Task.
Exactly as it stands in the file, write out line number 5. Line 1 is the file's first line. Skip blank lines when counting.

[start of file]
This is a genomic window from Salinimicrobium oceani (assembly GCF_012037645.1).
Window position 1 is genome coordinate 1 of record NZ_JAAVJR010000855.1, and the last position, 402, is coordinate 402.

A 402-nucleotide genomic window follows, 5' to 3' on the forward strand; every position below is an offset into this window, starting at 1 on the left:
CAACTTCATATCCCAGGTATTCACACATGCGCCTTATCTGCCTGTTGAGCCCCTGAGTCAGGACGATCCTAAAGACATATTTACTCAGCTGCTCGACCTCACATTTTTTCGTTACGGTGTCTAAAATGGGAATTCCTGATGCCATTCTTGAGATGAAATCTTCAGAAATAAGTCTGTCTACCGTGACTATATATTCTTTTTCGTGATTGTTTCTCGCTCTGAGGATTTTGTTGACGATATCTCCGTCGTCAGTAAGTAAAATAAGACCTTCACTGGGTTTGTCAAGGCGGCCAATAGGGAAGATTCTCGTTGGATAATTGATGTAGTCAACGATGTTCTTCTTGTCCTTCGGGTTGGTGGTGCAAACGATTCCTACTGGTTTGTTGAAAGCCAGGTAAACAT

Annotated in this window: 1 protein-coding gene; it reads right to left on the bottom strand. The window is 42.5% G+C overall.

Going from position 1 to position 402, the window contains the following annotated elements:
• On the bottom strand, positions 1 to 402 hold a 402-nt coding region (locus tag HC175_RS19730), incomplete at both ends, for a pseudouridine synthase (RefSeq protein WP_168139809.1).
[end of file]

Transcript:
Annotated in this window: 1 protein-coding gene; it reads right to left on the bottom strand. The window is 42.5% G+C overall.